Our Founder, Marcellin Champagnat (1789-1840) was born in a rural area near Lyon in southern France and grew up in the difficult years of the French Revolution. Saddened by both the inadequate educational opportunities that children and young people had, together with a lack of Christian faith, Marcellin had a growing conviction that he should give his life to doing something about it. He wanted to share with young people the joy and hope that came from his own faith and experience of being loved by God.
While training to be a priest, Marcellin came across a group of like-minded seminarians who wanted to form a society with a Marian spirit and purpose. Like Mary, they saw themselves open to God, sharing in Mary's work of bringing Christ alive. They desired to build community in a family-like way, and called themselves Marists.
Just months after his ordination in 1816, Marcellin invited two young men to become the first Marist Brothers, so as to provide young people with the Christian education he had long desired. These first Brothers were captured by Marcellin’s distinctive spirituality and his way of living the Gospel: a way that was simple and unpretentious, warm and community-based, close to young people and with a heart touched by Jesus. Gathered around Marcellin, the early Brothers learnt to become men with strong minds and gentle hearts.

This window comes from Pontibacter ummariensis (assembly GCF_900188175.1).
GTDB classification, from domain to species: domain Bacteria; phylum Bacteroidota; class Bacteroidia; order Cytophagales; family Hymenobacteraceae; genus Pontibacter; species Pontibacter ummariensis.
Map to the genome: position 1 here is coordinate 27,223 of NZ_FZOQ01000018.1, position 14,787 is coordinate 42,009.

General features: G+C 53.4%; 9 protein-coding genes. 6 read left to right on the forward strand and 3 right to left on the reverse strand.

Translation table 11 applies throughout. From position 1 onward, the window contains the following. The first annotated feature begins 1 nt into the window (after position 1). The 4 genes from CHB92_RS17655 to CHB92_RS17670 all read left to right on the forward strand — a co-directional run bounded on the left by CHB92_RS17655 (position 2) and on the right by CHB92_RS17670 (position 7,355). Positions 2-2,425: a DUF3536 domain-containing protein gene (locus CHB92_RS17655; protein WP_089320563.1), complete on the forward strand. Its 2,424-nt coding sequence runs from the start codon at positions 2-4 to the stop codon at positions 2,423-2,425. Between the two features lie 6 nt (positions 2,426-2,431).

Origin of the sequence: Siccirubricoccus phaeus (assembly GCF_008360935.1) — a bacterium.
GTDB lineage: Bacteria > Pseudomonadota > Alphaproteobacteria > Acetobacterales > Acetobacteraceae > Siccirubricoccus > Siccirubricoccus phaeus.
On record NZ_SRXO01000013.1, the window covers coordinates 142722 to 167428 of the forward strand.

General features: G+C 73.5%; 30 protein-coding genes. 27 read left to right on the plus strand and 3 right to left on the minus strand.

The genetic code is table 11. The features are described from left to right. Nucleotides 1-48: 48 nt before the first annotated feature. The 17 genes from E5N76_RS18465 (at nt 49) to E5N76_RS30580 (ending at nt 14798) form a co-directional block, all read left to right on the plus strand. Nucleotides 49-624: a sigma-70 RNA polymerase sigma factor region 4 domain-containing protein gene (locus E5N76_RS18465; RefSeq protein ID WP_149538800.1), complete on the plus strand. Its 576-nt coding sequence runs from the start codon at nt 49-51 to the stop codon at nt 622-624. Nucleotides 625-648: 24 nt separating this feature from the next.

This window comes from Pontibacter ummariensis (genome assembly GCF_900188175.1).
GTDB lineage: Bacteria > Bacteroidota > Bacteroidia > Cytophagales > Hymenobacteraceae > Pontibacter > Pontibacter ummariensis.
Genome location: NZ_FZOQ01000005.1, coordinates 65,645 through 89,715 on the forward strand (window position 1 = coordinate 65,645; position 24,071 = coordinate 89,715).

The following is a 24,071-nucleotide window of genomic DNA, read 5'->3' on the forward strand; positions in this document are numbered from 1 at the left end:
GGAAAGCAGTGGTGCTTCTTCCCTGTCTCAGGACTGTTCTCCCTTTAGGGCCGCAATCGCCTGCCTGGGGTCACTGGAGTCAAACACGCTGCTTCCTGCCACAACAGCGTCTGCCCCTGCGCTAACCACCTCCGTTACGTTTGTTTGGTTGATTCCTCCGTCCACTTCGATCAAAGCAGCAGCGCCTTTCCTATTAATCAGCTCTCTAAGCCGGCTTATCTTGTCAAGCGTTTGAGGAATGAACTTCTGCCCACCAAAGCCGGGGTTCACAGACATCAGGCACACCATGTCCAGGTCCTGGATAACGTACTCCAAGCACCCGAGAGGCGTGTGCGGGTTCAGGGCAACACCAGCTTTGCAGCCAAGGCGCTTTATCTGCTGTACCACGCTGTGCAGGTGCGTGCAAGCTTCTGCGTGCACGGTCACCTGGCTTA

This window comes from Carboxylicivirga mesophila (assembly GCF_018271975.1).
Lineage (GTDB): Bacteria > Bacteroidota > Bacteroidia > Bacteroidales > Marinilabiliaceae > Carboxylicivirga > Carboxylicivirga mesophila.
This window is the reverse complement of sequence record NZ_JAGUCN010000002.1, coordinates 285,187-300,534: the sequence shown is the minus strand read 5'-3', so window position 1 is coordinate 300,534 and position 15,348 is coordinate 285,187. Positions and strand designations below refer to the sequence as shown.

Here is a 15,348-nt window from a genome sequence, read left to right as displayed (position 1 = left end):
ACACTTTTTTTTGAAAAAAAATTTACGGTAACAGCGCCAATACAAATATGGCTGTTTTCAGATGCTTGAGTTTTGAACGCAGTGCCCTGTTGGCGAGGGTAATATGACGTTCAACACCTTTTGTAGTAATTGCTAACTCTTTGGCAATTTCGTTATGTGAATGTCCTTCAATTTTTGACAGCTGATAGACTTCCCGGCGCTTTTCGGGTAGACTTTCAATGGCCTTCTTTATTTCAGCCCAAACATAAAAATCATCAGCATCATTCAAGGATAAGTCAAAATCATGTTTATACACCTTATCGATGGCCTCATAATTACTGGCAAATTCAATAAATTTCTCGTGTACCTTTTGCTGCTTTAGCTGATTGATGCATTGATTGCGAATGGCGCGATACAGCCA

In a letter to King Louis-Philippe the 24th January, 1834 Marcellin explained the reason of the name given to his Institute. In his own words:
“I gave them the name of Little Brothers of Mary, quite convinced that this name alone would attract a big number of subjects. A speedy success, in a matter of a few years, has proved my intuition right, beyond my wildest hopes”.
This title expresses well three key elements of the spirit that Marcellin wished for his new Community of Brothers: (i) gathered around Mary; (ii) being brother to all those with whom they worked; (iii) living a life of humility and simplicity.
The numbers of Brothers grew rapidly in the first two decades so that by the time of his death in 1840, Marcellin had attracted 280 men to be Marist Brothers and 48 schools were in operation. The Marist congregation soon spread all over France, then to other parts of the world. In 1872, at the invitation of Bede Polding OSB, the Archbishop of Sydney, the first Marist Brothers arrived in Australia and immediately began a school ministry among poor children at the Rocks in Sydney.
Marcellin was beatified by Pope Pius XII in 1955 and declared a saint of the Catholic Church by Blessed Pope John Paul II on 18 April, 1999 in St Peter's Square in Rome.